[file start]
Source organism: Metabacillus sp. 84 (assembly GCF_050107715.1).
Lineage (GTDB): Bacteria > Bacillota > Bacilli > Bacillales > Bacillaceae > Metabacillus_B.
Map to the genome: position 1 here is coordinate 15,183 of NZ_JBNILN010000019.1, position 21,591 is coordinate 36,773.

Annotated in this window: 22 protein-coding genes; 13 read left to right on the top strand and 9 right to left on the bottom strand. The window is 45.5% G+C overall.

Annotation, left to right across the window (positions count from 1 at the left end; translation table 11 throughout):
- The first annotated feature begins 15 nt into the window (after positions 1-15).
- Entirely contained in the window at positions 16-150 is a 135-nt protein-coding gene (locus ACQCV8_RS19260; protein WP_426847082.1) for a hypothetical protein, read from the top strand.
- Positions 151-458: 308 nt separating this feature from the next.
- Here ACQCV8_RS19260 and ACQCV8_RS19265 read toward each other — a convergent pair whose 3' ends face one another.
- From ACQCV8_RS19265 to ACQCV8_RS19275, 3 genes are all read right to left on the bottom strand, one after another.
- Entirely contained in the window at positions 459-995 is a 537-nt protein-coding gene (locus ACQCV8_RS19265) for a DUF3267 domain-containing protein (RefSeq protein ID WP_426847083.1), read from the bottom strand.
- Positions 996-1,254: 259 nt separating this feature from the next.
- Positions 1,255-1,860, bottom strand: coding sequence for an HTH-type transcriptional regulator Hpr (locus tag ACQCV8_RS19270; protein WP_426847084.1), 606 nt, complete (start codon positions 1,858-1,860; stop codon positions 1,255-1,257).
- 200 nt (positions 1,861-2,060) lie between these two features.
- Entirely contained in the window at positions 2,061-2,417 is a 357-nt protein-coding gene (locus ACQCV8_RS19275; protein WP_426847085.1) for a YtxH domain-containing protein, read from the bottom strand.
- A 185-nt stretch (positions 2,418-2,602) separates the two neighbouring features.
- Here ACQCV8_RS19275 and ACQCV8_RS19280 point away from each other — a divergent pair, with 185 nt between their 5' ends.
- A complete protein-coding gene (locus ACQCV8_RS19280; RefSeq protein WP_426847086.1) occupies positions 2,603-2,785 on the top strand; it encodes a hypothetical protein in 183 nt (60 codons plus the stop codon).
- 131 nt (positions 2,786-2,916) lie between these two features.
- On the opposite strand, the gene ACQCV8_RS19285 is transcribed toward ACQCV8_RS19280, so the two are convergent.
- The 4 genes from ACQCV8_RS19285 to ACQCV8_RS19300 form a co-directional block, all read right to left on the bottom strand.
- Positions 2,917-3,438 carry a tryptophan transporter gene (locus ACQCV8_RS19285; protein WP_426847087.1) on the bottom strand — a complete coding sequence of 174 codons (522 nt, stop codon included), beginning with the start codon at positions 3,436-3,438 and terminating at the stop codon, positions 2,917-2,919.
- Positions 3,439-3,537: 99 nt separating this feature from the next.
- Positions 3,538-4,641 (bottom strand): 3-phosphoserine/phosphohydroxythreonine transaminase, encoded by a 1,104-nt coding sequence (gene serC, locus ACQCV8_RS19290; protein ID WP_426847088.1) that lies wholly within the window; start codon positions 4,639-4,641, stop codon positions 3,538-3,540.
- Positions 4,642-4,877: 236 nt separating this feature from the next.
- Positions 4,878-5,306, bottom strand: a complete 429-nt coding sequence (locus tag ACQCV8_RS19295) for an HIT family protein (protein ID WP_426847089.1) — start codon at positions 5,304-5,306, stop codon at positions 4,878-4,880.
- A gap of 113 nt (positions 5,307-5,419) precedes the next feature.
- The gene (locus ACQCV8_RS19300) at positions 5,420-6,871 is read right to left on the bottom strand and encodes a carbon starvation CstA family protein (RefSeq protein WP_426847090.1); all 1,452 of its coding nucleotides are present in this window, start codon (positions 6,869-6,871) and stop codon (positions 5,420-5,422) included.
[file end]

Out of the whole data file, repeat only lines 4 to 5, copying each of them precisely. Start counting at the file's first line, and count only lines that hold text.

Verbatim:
Annotated in this window: 22 protein-coding genes; 13 read left to right on the top strand and 9 right to left on the bottom strand. The window is 45.5% G+C overall.

Annotation, left to right across the window (positions count from 1 at the left end; translation table 11 throughout):